In 2014, Ernst and Young elevated the social license to operate to the third place on its list of the greatest business risks to the mining industry, citing that "the frequency and number of projects being delayed or stopped due to community and environmental activists continues to rise." Research conducted by the Corporate Social Responsibility Initiative at Harvard Kennedy School and the Centre for Social Responsibility in Mining at the University of Queensland revealed that "most extractive companies do not currently identify, understand and aggregate the full range of costs of conflict with local communities.? 2 Additionally, a report by the McKinsey Global Institute expressed the need for ?a new approach to the changing resource landscape...as exploration and production increasingly shift to developing countries and frontier markets, companies that can reframe their mission from simple extraction to ongoing partnership with host governments in economic development are likely to secure a real competitive advantage.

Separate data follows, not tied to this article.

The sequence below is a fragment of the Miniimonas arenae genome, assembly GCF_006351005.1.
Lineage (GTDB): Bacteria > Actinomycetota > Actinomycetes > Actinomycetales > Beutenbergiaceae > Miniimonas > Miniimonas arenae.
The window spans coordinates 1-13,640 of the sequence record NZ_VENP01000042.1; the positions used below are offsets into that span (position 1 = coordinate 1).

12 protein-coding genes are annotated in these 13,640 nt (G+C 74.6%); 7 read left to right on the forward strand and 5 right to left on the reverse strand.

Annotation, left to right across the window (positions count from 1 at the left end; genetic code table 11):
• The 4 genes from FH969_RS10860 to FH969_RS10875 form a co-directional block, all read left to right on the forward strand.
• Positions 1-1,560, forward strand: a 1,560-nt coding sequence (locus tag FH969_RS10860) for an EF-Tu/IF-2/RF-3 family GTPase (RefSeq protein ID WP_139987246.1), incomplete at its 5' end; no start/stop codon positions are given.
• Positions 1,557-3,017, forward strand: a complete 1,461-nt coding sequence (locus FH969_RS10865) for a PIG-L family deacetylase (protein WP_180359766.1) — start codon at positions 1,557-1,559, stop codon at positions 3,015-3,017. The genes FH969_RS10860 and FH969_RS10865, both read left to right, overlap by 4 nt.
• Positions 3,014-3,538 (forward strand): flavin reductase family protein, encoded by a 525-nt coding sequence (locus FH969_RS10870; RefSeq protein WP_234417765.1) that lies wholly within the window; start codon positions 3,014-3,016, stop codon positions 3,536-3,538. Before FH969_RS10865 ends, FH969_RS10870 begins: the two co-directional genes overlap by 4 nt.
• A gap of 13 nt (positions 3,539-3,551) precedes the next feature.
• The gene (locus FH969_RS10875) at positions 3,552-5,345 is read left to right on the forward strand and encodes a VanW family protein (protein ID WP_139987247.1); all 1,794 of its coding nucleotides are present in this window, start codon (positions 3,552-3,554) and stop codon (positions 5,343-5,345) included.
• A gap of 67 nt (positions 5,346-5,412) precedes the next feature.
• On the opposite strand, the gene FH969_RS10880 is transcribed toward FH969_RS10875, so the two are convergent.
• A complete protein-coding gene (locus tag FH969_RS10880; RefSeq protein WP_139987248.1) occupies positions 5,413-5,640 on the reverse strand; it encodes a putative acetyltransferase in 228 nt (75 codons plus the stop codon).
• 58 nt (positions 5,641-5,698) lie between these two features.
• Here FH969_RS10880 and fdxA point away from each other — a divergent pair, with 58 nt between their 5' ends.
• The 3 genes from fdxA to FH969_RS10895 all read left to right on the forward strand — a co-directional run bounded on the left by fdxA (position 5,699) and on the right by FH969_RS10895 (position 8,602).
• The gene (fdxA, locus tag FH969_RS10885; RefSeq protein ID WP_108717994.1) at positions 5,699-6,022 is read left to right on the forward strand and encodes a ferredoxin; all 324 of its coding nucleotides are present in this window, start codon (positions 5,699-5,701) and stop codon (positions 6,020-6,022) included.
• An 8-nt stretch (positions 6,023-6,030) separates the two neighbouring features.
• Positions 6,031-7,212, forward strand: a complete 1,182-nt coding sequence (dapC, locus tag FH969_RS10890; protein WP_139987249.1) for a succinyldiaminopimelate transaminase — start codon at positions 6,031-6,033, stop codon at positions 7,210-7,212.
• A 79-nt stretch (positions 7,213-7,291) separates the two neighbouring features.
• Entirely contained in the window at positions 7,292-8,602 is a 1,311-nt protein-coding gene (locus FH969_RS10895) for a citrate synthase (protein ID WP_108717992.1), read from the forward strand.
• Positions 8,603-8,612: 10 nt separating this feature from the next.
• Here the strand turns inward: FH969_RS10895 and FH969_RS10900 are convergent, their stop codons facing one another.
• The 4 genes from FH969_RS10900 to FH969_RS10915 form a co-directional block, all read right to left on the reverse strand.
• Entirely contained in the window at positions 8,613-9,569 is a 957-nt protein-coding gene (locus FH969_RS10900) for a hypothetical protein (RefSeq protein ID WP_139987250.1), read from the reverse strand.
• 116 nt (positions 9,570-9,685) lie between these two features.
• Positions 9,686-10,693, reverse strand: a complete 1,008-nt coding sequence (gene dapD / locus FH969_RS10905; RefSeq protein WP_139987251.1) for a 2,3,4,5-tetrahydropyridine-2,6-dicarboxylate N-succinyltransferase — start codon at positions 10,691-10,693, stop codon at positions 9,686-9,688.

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Categories: Indigenous Peoples and Consent